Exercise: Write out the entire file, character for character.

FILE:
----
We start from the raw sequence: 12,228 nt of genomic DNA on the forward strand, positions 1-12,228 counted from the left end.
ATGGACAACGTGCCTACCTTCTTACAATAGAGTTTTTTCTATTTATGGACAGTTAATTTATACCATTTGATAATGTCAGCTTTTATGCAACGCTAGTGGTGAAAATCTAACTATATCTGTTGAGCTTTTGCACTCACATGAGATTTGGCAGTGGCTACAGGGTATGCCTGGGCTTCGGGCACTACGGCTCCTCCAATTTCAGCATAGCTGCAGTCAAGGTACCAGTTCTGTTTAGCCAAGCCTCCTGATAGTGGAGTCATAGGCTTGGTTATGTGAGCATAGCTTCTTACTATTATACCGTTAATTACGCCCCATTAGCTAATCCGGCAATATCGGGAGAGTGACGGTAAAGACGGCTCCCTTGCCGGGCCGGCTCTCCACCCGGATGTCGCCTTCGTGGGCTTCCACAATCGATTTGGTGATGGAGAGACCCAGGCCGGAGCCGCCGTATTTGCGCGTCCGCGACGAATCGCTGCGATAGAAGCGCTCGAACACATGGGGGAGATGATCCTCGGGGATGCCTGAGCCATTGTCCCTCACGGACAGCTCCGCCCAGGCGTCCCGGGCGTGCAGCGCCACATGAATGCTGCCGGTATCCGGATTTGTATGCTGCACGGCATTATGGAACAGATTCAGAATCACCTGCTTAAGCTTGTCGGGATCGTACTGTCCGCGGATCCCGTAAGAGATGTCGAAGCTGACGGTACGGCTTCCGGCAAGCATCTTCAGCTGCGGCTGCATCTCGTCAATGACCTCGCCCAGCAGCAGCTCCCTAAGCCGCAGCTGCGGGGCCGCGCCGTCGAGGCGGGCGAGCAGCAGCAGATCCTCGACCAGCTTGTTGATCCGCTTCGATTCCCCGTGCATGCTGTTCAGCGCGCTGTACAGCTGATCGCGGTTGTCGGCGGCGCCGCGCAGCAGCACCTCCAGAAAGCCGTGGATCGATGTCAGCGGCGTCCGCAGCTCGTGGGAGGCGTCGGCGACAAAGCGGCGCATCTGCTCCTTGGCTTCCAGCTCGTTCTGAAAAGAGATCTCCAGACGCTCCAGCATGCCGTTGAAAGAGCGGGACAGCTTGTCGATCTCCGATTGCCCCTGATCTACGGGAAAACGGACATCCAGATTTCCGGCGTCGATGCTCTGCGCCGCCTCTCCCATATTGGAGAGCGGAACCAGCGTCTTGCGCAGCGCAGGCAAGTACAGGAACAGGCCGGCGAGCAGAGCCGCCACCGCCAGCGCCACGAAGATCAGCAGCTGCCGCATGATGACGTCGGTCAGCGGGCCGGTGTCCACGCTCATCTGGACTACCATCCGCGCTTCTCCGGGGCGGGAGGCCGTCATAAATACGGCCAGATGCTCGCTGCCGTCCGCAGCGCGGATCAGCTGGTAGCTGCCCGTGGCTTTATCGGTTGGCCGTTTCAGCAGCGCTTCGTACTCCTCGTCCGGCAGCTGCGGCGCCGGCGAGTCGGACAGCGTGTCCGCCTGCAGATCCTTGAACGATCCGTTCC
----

We start from the raw sequence: 12,228 nt of genomic DNA on the forward strand, positions 1-12,228 counted from the left end.
ATGGACAACGTGCCTACCTTCTTACAATAGAGTTTTTTCTATTTATGGACAGTTAATTTATACCATTTGATAATGTCAGCTTTTATGCAACGCTAGTGGTGAAAATCTAACTATATCTGTTGAGCTTTTGCACTCACATGAGATTTGGCAGTGGCTACAGGGTATGCCTGGGCTTCGGGCACTACGGCTCCTCCAATTTCAGCATAGCTGCAGTCAAGGTACCAGTTCTGTTTAGCCAAGCCTCCTGATAGTGGAGTCATAGGCTTGGTTATGTGAGCATAGCTTCTTACTATTATACCGTTAATTACGCCCCATTAGCTAATCCGGCAATATCGGGAGAGTGACGGTAAAGACGGCTCCCTTGCCGGGCCGGCTCTCCACCCGGATGTCGCCTTCGTGGGCTTCCACAATCGATTTGGTGATGGAGAGACCCAGGCCGGAGCCGCCGTATTTGCGCGTCCGCGACGAATCGCTGCGATAGAAGCGCTCGAACACATGGGGGAGATGATCCTCGGGGATGCCTGAGCCATTGTCCCTCACGGACAGCTCCGCCCAGGCGTCCCGGGCGTGCAGCGCCACATGAATGCTGCCGGTATCCGGATTTGTATGCTGCACGGCATTATGGAACAGATTCAGAATCACCTGCTTAAGCTTGTCGGGATCGTACTGTCCGCGGATCCCGTAAGAGATGTCGAAGCTGACGGTACGGCTTCCGGCAAGCATCTTCAGCTGCGGCTGCATCTCGTCAATGACCTCGCCCAGCAGCAGCTCCCTAAGCCGCAGCTGCGGGGCCGCGCCGTCGAGGCGGGCGAGCAGCAGCAGATCCTCGACCAGCTTGTTGATCCGCTTCGATTCCCCGTGCATGCTGTTCAGCGCGCTGTACAGCTGATCGCGGTTGTCGGCGGCGCCGCGCAGCAGCACCTCCAGAAAGCCGTGGATCGATGTCAGCGGCGTCCGCAGCTCGTGGGAGGCGTCGGCGACAAAGCGGCGCATCTGCTCCTTGGCTTCCAGCTCGTTCTGAAAAGAGATCTCCAGACGCTCCAGCATGCCGTTGAAAGAGCGGGACAGCTTGTCGATCTCCGATTGCCCCTGATCTACGGGAAAACGGACATCCAGATTTCCGGCGTCGATGCTCTGCGCCGCCTCTCCCATATTGGAGAGCGGAACCAGCGTCTTGCGCAGCGCAGGCAAGTACAGGAACAGGCCGGCGAGCAGAGCCGCCACCGCCAGCGCCACGAAGATCAGCAGCTGCCGCATGATGACGTCGGTCAGCGGGCCGGTGTCCACGCTCATCTGGACTACCATCCGCGCTTCTCCGGGGCGGGAGGCCGTCATAAATACGGCCAGATGCTCGCTGCCGTCCGCAGCGCGGATCAGCTGGTAGCTGCCCGTGGCTTTATCGGTTGGCCGTTTCAGCAGCGCTTCGTACTCCTCGTCCGGCAGCTGCGGCGCCGGCGAGTCGGACAGCGTGTCCGCCTGCAGATCCTTGAACGATCCGTTCC